Let’s start at the outside and work our way in. The exterior “suit” is two pieces: a jacket and walking skirt. Both layers are constructed of fairly heavy wool, so tightly woven it is almost like melton. Melton is a felted wool frequently used for outerwear and constantly used historically for it’s water resistance and ability not to fray–thus allowing tailors to leave their cut edges raw and not finish them with time intensive seam finishes. The walking skirt is intended for use out of doors: specifically for talking walks (hence the name) and promenading about in the public eye.
Under the jacket is a silk crepe blouse with a lace yoke, collar, and cuffs. If you look closely you can see the three points of the lace yoke on the blouse. The blouse is pulled off-center in this picture because of the alterations I needed to make-only one side has the alterations pinned.
Under the skirt there is a cream colored lace edged silk shantung petticoat. The petticoat has two circular, gathered ruffles at the bottom. The top ruffle has a wavy hem edged in lace and the bottom ruffle is edged in matching lace. There are also arches of lace above the ruffles.
There is also a cream colored corset cover that is not pictured in these photos. This s-shape corset is made of green silk shantung flat lined with coutil. The seams are flat felled on the inside. The edges are bound in bias cut shantung and the top is also edged with white lace threaded with pink silk ribbon. Under the corset is a cotton combination that buttons up the front. A combination is an undergarment that is functions as a chemise but has bifurcated leg openings, like drawers. This pair is edged in white lace at the leg openings and neck edge. The neck opening is threaded with a green silk ribbon to coordinate with the corset.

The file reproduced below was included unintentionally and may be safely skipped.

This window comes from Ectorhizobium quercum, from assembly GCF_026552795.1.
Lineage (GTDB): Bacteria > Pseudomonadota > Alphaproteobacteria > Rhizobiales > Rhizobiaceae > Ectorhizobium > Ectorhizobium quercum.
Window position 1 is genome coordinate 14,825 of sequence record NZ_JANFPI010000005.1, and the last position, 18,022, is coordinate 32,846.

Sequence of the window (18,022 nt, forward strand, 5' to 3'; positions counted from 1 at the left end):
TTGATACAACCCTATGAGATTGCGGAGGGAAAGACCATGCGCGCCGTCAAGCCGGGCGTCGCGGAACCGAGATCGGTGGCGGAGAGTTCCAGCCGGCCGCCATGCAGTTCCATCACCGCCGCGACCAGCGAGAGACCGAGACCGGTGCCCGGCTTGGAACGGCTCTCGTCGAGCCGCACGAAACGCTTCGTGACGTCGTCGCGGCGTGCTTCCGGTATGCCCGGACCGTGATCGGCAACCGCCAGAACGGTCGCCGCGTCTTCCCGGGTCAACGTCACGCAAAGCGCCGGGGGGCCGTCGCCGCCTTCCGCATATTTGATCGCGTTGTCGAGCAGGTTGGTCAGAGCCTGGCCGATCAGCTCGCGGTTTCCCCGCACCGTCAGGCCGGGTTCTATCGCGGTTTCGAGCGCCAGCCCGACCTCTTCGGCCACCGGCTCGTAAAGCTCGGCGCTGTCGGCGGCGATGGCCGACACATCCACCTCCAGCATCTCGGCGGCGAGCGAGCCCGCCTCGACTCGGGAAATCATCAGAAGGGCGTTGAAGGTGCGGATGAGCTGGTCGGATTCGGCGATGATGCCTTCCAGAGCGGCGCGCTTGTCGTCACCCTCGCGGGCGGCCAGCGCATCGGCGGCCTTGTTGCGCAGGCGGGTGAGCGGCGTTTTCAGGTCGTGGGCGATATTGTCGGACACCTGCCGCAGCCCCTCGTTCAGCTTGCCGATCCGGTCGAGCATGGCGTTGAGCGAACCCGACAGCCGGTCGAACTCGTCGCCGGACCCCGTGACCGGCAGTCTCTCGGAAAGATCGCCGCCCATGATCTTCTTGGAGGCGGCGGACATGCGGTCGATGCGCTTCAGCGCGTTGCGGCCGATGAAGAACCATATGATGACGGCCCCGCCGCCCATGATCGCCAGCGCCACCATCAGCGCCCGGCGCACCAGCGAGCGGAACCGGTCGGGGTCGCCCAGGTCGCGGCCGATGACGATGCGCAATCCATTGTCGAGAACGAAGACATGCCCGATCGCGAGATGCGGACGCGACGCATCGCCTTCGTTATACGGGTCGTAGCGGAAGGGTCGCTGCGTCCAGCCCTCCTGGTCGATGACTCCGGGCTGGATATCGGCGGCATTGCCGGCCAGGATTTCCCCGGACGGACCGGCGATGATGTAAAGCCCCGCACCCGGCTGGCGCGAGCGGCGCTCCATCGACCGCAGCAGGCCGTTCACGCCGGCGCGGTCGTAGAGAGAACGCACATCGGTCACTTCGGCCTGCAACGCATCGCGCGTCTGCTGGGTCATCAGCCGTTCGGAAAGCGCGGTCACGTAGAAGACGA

I’ve put together my actual fabrics! First to fit is my 1883 undergarments. These garments are essentially finished and ready to be worn.
The first layer is a cotton chemise with intersecting zigzag pattern lace insertion at the hem and simple lace edging around the neck opening and armholes. The tie is navy silk ribbon.
The corset is blue cotton twill flatlined with coutil for stability and grey silk shantung boning channels. The top is edged with black lace and off white silk ribbon. The bust also features cording across the front panels as well as flossing at the top of the boning channels.
It’s hard to see the corset detail in the first picture, so here’s a close-up. You can actually see the cording in this picture. The waistband is decorative as well as helping to cinch in the waist. The top and bottom of the corset are bound in bias silk shantung.
Here’s a small back view as well. It looks like I could have laced the bottom half a little tighter!
The next layer is the cotton corset cover with pin tuck decoration and navy silk ribbon threaded through lace around the neck. The front closes with pearl buttons down the front. You can see the corset cover detail in the two pictures below
After the corset cover is the bustle itself! It is constructed of off-white striped cotton with hoop steel bones inserted into the horizontal channels. The bottom is finished off with a nice box pleat.
Back bustle view on the left!
On the right you can see the pin tuck detail on the corset cover.
After the bustle comes the petticoat! It is constructed of cotton with lace edging. Here’s a front and side view. You can also see the pin tuck detail on the corset cover in the front view bustle picture.